Joshua Wong reflects on Hong Kong’s 1997 handover: “We desire and thirst for freedom, democracy”

I believe.
I believe.
Image: Tyrone Siu/Reuters
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This extract was first published in 2017 and has been excerpted with permission from PEN Hong Kong from the essay “My Journey as a Student Activist,” by Joshua Wong, part of the anthology Hong Kong 20/20: Reflections on a Borrowed Place, from Blacksmith Books.

I’m a twenty-year-old university student, born a year before the handover.

Having grown up under Chinese rule, I don’t have any memory of colonial Hong Kong or feel any attachment to it. Instead, I was spoon-fed daily a hearty serving of self-evident truths: that Hong Kong is and always will be an ‘inalienable part’ of China; and that the Chinese Communist Party, or CCP, always has our best interests in mind under the ‘one country, two systems’ framework.

But twenty years after the transfer of sovereignty, I now know an altogether different set of facts: that Beijing continues to deny us the right to a free vote in breach of the Joint Declaration, an international treaty it signed with Britain in 1984; that, as a result, Hong Kong is stuck in a rut on its never-ending path to democracy; and that the CCP has launched an all-out attack on our civil liberties…

Six years ago, under Beijing’s directives, the Hong Kong Special Administrative Region (SAR) government announced a citywide plan to introduce a ‘national education curriculum’ in all primary and secondary schools. It was a thinly-veiled attempt to inculcate in our youth a sense of unquestioning patriotism and blind loyalty to the CCP. Perhaps because veteran politicians had been so far removed from the classroom, the news drew little interest from the opposition parties.

I was fourteen years old at the time, just starting secondary two. I knew I couldn’t stand quietly by while a brainwashing curriculum poisoned our education. It was then that I founded a student organisation called Scholarism with a small group of secondary school students to defend free and independent thinking in the classroom through demonstrations and other means of grassroots resistance.

Our campaigns had little traction at first—our street rallies drew only a few dozen participants and our soapbox speeches didn’t get much press coverage. Our efforts were met with a general sense of resignation, as many people thought it futile to try to push back against Beijing’s agenda.

More critically, Hong Kong society had yet to fully embrace the idea of student activism. Our rote-based education system was—and still is—so focused on grades and public exams that anything else was considered a distraction. This was understandable. For generations of Hong Kongers, the only means of upward mobility and the only way to meaningfully contribute to society have been to obtain a respectable university degree (preferably in business administration) and a professional accreditation (in finance, accounting, law or medicine). Politics was so far off the beaten path for a teenager that it must be discouraged at any cost.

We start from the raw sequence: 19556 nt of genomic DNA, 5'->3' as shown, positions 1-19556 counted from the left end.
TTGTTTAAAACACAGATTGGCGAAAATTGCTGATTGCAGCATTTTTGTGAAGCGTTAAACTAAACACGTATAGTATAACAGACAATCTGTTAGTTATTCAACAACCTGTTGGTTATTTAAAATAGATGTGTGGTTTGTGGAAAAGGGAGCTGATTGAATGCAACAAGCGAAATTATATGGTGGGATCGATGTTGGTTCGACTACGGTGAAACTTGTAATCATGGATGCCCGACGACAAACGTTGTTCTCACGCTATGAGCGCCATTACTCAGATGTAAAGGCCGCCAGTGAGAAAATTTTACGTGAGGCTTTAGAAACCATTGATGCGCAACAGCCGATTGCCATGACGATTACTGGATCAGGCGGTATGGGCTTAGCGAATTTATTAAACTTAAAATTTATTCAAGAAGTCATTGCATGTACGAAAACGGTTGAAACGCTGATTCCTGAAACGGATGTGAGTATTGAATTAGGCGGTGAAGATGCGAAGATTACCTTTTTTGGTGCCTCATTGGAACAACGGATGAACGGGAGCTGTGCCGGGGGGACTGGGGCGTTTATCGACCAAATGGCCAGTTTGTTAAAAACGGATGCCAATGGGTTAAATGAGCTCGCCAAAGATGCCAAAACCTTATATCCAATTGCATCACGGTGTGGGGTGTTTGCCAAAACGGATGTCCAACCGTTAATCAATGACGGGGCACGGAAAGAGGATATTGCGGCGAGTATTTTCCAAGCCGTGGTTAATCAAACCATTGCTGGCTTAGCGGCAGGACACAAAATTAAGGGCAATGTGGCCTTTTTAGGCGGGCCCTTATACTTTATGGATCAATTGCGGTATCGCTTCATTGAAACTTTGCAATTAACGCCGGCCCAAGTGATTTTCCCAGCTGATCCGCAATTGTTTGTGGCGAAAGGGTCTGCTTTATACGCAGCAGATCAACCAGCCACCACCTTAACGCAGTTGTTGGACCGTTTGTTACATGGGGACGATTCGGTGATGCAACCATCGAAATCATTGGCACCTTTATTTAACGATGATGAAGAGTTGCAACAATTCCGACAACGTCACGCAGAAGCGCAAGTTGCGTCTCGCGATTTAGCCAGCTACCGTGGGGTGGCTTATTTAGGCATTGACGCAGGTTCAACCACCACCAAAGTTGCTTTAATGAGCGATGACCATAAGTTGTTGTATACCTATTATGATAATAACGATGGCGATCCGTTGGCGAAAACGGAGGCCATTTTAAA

But the Bible has taught me well. St Paul told us not to ‘let anyone look down on you because you are young’ and I took that lesson to heart. The night before the national education curriculum was rolled out, not long after literature sponsored by the Department of Education described the CCP as a ‘progressive, selfless and unifying ruling body’, we finally succeeded in galvanizing the public to stand up against the government’s propaganda. More than 120,000 citizens showed up at ‘Civic Square’ outside the government headquarters in support of our movement, forcing the SAR government to withdraw the plan the following day…

I believe elitism in politics is over, and a new path to achieving democracy should be charted by young people who have the most at stake in the future of our city. I also believe that real changes are brought about not by playing by the old rules but by civil disobedience and mass uprisings, and that young people, free from financial burdens and family demands, have the least to lose should they be arrested or convicted and therefore should take a more prominent role.

Those beliefs enabled us to embrace the Occupy Movement of 2014 by organising, in the lead-up to the actual street occupation, a citywide class boycott, various mass protests and a referendum on electoral reform in which over 800,000 citizens participated. In fact, it was our impromptu decision to retake the Civic Square on September 26th, two days before Occupy erupted, that led to the start of the 79-day struggle…

Twenty years ago, the idea of a large-scale political uprising that would paralyse the city for months was simply unthinkable. Equally implausible was the notion that a university student could enter LegCo [Legislative Council of Hong Kong] as an advocate for the city’s self-determination. Twenty years after the handover, what was once unthinkable and implausible is part of a political reality, proving that Hong Kongers are not just economic beings and are much more than what meets the eye. We desire and thirst for freedom, democracy and the rule of law just like anyone else. And we are prepared to fight tooth and nail for all of those things.

Translated from the Chinese by Jason Y. Ng.

Read Quartz’s complete series on the 20th anniversary of the Hong Kong handover.